View Full Version : First D90 Pics!!!
03-30-2009, 09:36 PM
After a few days of tinkering with settings, learning how new functions work, and a lot of manual reading me and my wife went out to a nearby closed army base to put it through the paces and got some good shots. I really feel like this camera can really help take my photography to the next level. As always any and all feedback is welcome. These are two but I may post a few more from the series as time goes on.
just out of curiosity is it Fort McClellan, if so how much access do you have to the facilities
03-31-2009, 06:42 AM
Yes it is actually. At one time you could go out and drive around basically anywhere but now they are closing off more and more roads again. You can still get to some residential areas and a few tattered buildings.
I need to get over there and take some pictures some day.
About the pictures I like the composition and the color, but I'm would suggest putting the flash on -1EV (or if you use manual settings just dial it down 1 stop) so it blends better with the natural light.
03-31-2009, 11:46 AM
Thanks for the input Phil. I was shooting toward dusk and was having a hard time getting my shots properly lit but I will definately dial the flash down next time. I have +1.5 - -1.5 EV on the flash and never messed with it but i'll just turn it down some next time to get that natural feeling.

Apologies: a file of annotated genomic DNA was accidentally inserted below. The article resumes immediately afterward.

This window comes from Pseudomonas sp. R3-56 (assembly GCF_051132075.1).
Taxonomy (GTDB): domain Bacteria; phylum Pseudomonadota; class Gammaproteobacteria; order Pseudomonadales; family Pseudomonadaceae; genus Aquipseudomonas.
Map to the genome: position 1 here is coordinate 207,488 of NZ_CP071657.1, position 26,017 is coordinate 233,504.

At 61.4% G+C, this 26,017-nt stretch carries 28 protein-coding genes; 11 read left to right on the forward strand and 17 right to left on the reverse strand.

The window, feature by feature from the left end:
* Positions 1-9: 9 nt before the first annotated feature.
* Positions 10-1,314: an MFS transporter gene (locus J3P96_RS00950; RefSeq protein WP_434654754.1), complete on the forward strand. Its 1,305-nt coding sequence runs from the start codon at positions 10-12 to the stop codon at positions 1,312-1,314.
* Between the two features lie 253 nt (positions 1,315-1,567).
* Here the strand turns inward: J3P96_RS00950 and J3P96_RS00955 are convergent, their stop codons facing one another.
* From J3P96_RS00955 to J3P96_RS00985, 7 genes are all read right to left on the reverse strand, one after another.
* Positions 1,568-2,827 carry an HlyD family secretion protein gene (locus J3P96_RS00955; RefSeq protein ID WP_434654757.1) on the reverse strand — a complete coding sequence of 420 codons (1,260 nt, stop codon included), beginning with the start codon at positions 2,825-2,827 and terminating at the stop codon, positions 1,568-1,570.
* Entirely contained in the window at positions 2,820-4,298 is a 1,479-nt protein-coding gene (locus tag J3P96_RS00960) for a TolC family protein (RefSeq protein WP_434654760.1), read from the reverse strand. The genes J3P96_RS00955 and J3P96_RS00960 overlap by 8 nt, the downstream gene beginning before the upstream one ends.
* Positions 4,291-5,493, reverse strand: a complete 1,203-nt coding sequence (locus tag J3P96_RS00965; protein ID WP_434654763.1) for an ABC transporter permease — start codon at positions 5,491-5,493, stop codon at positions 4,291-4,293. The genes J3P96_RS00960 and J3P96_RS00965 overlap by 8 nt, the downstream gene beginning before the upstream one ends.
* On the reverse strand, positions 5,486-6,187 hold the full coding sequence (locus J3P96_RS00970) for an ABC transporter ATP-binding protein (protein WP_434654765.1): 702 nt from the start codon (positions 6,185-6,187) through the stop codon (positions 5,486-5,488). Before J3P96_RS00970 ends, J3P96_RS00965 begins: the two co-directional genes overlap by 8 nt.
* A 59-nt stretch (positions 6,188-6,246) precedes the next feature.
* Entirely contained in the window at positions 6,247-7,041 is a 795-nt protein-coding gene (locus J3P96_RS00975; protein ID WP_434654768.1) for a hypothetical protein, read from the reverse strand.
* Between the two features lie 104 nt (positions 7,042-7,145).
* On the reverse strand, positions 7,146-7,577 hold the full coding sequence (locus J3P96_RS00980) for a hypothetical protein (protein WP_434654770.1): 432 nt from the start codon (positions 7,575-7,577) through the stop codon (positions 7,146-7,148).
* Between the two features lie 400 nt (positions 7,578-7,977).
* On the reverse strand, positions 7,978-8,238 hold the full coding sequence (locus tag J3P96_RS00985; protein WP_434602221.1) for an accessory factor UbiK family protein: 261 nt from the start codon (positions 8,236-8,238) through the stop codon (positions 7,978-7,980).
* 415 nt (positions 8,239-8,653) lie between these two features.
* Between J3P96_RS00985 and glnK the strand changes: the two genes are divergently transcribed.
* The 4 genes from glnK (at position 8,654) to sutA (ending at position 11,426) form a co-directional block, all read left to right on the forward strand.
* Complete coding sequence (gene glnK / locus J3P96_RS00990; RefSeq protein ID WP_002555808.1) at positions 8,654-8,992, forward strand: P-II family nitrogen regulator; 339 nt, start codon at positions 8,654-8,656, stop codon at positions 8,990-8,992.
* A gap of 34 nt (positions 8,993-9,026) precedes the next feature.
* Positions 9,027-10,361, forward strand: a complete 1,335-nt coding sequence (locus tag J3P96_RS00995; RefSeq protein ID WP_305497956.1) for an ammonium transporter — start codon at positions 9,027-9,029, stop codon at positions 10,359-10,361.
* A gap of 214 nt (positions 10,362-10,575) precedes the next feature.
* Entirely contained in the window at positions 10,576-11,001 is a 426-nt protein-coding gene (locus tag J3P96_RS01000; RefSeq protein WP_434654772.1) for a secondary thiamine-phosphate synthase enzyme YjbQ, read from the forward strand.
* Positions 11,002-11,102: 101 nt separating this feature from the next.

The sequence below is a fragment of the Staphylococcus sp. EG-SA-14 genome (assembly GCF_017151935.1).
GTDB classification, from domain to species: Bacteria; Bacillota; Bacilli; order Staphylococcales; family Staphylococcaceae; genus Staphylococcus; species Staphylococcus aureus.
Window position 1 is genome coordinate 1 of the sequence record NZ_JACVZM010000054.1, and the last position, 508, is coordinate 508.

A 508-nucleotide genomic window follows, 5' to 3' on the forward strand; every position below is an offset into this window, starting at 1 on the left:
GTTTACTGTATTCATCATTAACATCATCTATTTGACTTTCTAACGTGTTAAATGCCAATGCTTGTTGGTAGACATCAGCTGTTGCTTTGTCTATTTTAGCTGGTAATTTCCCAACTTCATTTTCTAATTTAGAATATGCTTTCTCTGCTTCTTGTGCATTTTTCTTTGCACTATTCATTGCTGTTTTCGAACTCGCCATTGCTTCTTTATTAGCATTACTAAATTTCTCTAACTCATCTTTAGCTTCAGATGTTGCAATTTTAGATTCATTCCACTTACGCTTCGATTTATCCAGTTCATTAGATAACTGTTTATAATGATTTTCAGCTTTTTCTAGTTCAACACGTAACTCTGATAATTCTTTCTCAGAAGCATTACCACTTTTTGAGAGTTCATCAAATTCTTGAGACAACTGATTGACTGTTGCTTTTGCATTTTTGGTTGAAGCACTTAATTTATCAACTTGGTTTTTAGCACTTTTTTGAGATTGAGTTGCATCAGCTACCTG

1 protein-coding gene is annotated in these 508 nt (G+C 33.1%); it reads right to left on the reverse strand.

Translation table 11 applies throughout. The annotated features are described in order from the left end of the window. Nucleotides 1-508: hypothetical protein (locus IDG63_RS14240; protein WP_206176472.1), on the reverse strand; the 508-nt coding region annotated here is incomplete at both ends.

04-07-2009, 09:58 PM
It is so dang cool to get a new camera! I am excited for you!
Overall, I agree with everyone's feedback. A couple of things jump out at me that I always try to avoid. The first is odd side shadows. Typically you get these weird side shadows anytime you shoot vertical with an on camera flash. The solution is to either not shoot vertical (crop later) or use a flash bracket that positions your flash directly over your camera. You shot the first image horizontal so I think the tree is causing the problem in this case. Side stepping to the right just a bit would have probably solved the problem. Alternatively, you could shoot the setup with an off camera flash setup camera right (shooting more laterally to the left).
The other noticeable element is the intersecting lines coming from the telephone pole in the first image. If you have enough Bokeh, distracting background elements can be blended out. In the the first image, the telephone pole (and tree branch?) appear to be coming out of your wife's head. It's not a big deal, but it distracts from the portrait.
I will be the first one to admit that I have made both of these mistakes plenty of times. Each time I shoot a wedding or do a portrait session, I usually walk away saying to myself, "Shoot! Why did I do that?!" or "I totally forgot to do this..." Experience only comes from experience. You have to make little mistakes along the way to develop as a photographer.
Below is an unprocessed raw image that I shot just two weeks ago; part of a series of shots that I rushed through (we were very short on time). I shot a string of images that had a flag pole coming out of the bride's head. Needless to say, the few images in that set landed on the cutting room floor as soon as I saw them. It is a pretty decent shot ruined by my inattention. It happens to all of us.
You are doing a great job - keep up the great work!
04-09-2009, 03:14 PM
I don't know, that flagpole is lined up with her head-band. Maybe she was just wearing a patriotic, novelty hat? ;)
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